An Occasional Rose Song Lyrics and Chords

Marty Robbins

 

An Occasional Rose Song Lyrics and Chords by Marty Robbins

 

[chordpress float=”none” format=”yes” hbnotation=”no” interactive=”no” transpose=”0″]An Occasional Rose
Recorded by Marty Robbins
Written by Dave Burgess
[C]It’s so hard to fight a memory
Only time can be a healer of the [F]past
[G7]And the thorns of love are many
When they’re clinging to a love that didn’t [C]last
Yesterday is over and his memory
Will fade away with [F]time
So [C]I’ll accept a rose and just be [G7]patient
Till all your love is [C]mine
I [F]can take the thorns if there’s
Just an occasional [C]rose
I [F]can bear the pain for a while
Even though my heart [G7]knows
[C]You’ll be thinking of him when
We’re making love it always [F]shows
I [C]can take the thorns if [G7]there’s
Just an occasional [C]rose
The road of love is rocky and
Behind the blue sky there’s a thousand [F]storms
[G7]But a smile or a touch or a love word’s
Like a rose among the [C]thorns
When you say you love me
It erases all the worries on my [F]mind
[C]Cause you’ll be with me [G7]tonight
For a little while his memory’s left [C]behind
repeat #3 and 4
I can take the thorns if [G7]there’s
Just an occasional [C]rose[/chordpress]

 

FAQ

 

Who sang the the song An Occasional Rose?
– The song An Occasional Rose was sang by Marty Robbins.

 

Who is Marty Robbins?
– Martin David Robinson (September 26, 1925 – December 8, 1982), known professionally as Marty Robbins, was an American singer, songwriter, actor, multi-instrumentalist, and NASCAR racing driver. Robbins was one of the most popular and successful country and western singers for most of his nearly four-decade career, which spanned from the late 1940s to the early 1980s.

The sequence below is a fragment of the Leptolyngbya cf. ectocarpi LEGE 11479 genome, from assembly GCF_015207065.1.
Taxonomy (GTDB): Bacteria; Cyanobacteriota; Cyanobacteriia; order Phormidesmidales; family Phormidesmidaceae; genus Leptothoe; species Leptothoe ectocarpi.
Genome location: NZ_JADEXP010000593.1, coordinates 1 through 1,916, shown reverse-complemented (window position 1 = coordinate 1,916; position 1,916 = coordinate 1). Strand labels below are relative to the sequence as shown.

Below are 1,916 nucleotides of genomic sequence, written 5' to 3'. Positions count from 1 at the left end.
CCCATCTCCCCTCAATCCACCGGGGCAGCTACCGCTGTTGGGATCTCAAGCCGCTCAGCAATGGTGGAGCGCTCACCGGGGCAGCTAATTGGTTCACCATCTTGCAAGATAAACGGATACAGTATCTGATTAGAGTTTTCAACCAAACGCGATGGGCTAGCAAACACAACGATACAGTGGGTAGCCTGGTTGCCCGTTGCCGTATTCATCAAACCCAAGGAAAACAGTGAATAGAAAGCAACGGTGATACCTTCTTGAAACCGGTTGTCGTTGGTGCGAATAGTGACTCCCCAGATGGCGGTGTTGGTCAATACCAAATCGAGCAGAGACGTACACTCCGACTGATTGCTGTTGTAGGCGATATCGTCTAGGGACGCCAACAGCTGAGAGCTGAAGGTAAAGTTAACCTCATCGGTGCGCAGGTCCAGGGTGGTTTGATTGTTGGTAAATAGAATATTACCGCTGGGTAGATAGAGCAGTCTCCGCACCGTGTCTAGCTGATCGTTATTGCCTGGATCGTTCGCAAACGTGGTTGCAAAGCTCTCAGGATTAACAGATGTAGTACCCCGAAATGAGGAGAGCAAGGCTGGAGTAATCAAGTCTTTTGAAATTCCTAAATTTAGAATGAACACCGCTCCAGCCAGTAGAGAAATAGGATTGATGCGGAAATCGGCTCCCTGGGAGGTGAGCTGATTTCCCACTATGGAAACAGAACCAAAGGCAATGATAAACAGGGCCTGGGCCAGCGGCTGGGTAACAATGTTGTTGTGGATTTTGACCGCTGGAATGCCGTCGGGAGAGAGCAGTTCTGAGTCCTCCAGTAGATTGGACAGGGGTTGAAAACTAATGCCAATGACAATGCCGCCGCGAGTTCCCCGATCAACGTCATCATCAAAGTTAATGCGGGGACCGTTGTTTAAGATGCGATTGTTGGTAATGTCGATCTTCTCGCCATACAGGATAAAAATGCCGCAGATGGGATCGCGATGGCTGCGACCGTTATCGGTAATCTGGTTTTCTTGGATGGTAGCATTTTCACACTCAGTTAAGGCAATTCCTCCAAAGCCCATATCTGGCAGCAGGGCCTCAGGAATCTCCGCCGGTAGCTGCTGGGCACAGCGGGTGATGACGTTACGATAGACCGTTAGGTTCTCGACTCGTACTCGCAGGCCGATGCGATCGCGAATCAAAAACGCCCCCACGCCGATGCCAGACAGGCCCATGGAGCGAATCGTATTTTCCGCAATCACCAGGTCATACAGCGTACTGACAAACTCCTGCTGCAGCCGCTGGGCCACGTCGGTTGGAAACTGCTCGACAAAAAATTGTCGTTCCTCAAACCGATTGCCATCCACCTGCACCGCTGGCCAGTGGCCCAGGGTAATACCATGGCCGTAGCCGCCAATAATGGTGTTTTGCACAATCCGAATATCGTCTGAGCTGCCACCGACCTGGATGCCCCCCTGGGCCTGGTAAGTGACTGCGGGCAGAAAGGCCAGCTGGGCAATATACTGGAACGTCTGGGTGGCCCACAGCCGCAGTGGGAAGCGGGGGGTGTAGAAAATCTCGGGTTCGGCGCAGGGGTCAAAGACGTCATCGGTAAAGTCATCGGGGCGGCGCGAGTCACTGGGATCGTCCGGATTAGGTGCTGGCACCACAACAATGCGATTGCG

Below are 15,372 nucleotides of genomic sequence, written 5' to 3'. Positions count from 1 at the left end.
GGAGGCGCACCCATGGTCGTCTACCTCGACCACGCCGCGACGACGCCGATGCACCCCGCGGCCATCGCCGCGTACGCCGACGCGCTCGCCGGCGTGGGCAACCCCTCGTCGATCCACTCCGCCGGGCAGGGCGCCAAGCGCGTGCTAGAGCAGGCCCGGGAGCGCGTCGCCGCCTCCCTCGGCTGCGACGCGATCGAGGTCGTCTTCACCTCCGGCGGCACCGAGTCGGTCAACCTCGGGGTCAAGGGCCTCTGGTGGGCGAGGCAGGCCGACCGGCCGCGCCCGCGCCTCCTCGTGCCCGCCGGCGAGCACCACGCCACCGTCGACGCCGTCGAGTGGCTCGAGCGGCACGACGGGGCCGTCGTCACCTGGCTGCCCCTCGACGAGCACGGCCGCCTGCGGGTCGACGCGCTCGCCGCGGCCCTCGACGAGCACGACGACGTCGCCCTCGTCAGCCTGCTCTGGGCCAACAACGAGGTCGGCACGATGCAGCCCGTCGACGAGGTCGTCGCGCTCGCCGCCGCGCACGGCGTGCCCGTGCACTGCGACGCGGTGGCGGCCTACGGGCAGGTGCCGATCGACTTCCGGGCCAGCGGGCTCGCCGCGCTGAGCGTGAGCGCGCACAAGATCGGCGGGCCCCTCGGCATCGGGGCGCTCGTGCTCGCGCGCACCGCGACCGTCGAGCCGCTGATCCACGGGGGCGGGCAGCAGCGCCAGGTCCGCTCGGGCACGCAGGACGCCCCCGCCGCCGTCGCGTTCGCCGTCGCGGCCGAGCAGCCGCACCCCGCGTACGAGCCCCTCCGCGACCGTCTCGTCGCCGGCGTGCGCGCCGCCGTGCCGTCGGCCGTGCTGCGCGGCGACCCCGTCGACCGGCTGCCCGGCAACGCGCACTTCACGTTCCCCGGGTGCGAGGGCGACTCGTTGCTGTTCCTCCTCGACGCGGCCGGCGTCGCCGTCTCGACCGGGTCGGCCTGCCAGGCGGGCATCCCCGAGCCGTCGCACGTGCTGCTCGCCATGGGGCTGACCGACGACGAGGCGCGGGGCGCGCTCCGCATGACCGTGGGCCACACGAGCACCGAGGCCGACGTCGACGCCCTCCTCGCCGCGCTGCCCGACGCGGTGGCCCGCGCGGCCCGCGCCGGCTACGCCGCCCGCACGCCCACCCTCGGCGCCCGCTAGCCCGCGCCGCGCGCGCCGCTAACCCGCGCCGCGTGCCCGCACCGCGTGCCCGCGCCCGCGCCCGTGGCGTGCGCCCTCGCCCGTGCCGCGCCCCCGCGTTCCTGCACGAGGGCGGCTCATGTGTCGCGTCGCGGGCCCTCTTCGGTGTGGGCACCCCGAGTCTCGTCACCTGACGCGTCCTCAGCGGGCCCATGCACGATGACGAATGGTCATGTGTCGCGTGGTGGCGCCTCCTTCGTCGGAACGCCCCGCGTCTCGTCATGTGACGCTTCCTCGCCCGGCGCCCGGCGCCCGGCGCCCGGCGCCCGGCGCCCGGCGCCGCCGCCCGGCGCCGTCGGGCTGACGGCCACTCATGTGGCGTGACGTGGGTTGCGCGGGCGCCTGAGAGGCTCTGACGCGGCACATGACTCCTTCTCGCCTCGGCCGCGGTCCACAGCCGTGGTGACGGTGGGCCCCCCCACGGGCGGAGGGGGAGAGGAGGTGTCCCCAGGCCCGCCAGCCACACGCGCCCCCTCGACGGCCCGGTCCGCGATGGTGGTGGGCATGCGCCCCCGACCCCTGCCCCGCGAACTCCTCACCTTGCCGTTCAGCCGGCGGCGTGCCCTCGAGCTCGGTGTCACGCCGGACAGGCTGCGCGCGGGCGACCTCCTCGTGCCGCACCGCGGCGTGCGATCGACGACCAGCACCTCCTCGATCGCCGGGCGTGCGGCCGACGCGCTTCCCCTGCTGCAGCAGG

Born in Glendale, Arizona, Robbins taught himself guitar while serving in the United States Navy during World War II, and subsequently drew fame performing in clubs in and around his hometown. In 1956, he released his first No. 1 country song, “Singing the Blues” and one year later, released two more No. 1 hits, “A White Sport Coat” and “The Story of My Life”. In 1959, Robbins released his signature song, “El Paso”, for which he won the Grammy Award for Best Country & Western Recording. The song began Robbins’ association with western balladry, a style which would become a staple of his career. Later releases that drew critical acclaim include “Don’t Worry”, “Big Iron” and “Honkytonk Man”, the last for which the 1982 Clint Eastwood film is named, and in which Robbins made his final appearance before death.
Over the course of his career, Robbins recorded more than 500 songs and 60 albums, and won two Grammy Awards, was elected to the Country Music Hall of Fame and Nashville Songwriters Hall of Fame, and was named the 1960s Artist of the Decade by the Academy of Country Music. Robbins was a commercial success in both the country and pop genres, and his songs were covered by many other famous artists, including Johnny Cash, the Grateful Dead and Elvis Presley. His music continues to have an influence in pop culture today, having recently appeared in several contemporary pop culture features, including the video game Fallout: New Vegas, and the series finale of AMC’s Breaking Bad.

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